MIE Assistant Professor Jie Xu has been named a recipient of the 2018 UIC Researcher and Scholar of the Year award. He received the “Rising Star” award in the Natural Sciences and Engineering category. Xu is one of only five faculty members throughout the university to receive this honor.
The Distinguished Researcher and Distinguished Scholar awards are given annually to UIC faculty who have demonstrated outstanding achievement in their respective fields of expertise. The Rising Star awards go to five additional UIC early career researchers who have demonstrated outstanding promise to become future leaders in their field. These awards recognize and celebrate the efforts and commitment of individuals who advance knowledge as well as inspire and promote continued excellence in research and scholarship at UIC.
Xu joined MIE as a faculty member in 2014, and 2018 has been a banner year for him. The past year saw his research accomplishments featured in 13 journals, which brings his total published journal papers to 64. His research has flourished with the support of several grants, which include two NSF grants and a NASA grant through a prestigious NASA Early Career Faculty Award.
“I work in the same field as Jie and I have been following Jie’s excellent work and productive career in the past 10 years ever since he was a PhD student at Columbia University. Everything I know of Prof. Xu suggests that he is a rising star in academia,” Professor Tony Jun Huang, of the Pratt School of Engineering at Duke University.
“Professor Xu is an outstanding scientist with exceptional skills and extraordinary achievements in the research areas of microfluidics and lab on a chip technologies,” said Dr. Chenn Zhou, of Purdue University. “Due to his excellent track-record, I invited Professor Xu to give a seminar as part of the Purdue University Northwest’s Engineering Distinguished Speaker Series in September 2018. His talk was very engaging and was very well received by the students and faculty.”
Earlier in 2018, Xu received the “UIC College of Engineering Faculty Research Award.” The award is based on excellence in research accomplishment, as measured by scholarly activities, PhD guidance, grants, and other research-focused activities.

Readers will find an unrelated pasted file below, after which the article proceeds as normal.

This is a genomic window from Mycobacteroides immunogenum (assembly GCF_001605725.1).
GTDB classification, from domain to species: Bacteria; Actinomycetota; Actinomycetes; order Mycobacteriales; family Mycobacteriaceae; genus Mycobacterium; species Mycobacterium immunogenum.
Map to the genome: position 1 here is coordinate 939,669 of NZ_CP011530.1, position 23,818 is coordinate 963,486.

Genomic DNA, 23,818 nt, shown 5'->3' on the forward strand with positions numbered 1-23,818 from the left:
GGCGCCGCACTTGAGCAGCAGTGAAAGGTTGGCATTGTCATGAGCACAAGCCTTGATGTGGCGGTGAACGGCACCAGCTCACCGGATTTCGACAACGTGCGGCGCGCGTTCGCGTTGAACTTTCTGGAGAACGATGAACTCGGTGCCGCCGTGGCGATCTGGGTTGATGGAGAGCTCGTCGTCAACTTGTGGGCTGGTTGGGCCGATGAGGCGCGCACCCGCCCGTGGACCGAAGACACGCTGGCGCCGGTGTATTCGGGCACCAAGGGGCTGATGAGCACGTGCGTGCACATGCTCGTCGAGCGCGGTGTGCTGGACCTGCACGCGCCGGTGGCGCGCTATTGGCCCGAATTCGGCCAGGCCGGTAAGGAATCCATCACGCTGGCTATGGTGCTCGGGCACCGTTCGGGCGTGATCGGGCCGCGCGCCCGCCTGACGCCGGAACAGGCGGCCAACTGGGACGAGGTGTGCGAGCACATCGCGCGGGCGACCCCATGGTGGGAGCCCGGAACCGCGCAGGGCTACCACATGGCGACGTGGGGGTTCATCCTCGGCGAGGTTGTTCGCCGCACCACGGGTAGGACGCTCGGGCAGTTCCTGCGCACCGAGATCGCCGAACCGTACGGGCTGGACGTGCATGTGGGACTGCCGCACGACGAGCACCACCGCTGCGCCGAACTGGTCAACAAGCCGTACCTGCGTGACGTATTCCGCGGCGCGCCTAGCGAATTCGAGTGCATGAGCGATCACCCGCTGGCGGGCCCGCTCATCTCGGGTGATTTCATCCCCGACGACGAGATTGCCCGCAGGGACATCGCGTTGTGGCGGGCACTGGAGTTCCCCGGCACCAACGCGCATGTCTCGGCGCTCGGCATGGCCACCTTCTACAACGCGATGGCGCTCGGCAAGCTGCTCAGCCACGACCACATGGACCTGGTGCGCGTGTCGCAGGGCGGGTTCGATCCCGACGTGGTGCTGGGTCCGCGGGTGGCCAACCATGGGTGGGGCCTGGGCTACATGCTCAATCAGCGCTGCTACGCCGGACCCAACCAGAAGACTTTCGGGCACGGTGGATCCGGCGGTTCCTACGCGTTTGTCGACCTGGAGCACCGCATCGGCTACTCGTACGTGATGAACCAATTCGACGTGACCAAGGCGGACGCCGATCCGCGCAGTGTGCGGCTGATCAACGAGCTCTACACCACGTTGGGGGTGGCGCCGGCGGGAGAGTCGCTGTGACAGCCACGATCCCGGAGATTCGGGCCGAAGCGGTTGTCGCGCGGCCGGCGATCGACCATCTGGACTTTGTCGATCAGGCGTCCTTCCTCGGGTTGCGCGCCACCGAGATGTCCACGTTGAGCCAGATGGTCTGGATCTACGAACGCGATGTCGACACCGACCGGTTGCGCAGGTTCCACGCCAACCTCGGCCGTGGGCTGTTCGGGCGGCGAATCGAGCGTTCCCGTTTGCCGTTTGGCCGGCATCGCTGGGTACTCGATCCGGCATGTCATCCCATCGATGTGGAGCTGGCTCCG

“He is currently supervising five PhD students and has also supervised three postdoc researchers and two visiting professors,” said Farzad Mashayek, MIE Department Head. “He has graduated 10 masters’ students and has supervised many undergraduate researchers, including two Chancellor’s Undergraduate Research Awardees. The level of student advising activity of Dr. Xu is remarkable for an assistant professor and is a testimony of Dr. Xu’s commitment to excellence in research.”
As the founder and director of the Microfluidics Laboratory, he is focusing on micro interfacial sciences and revolutionary micro/nanofluidic systems to address pressing problems involving health, energy and environment. Xu and his team have developed novel acoustofluidics that can pump fluid, mix reagents, and sort cells at microscale as well as highly sensitive sensors that can detect diseases in human and hazards in the environment.
“I want to focus on going deeper into research instead of going wider in next couple of years. I really want to make a bigger impact. I will use the NASA award as an opportunity to advance the field of acoustofluidics so the astronauts will have the ability to remotely control liquids to where they want and mix them with other agents at will at microscale,” he said. “I want to become the top researcher in this field. And hopefully my inventions can be used in space for exploration in near future.”
Learn more about Xu’s research at The Microfluidics Laboratory.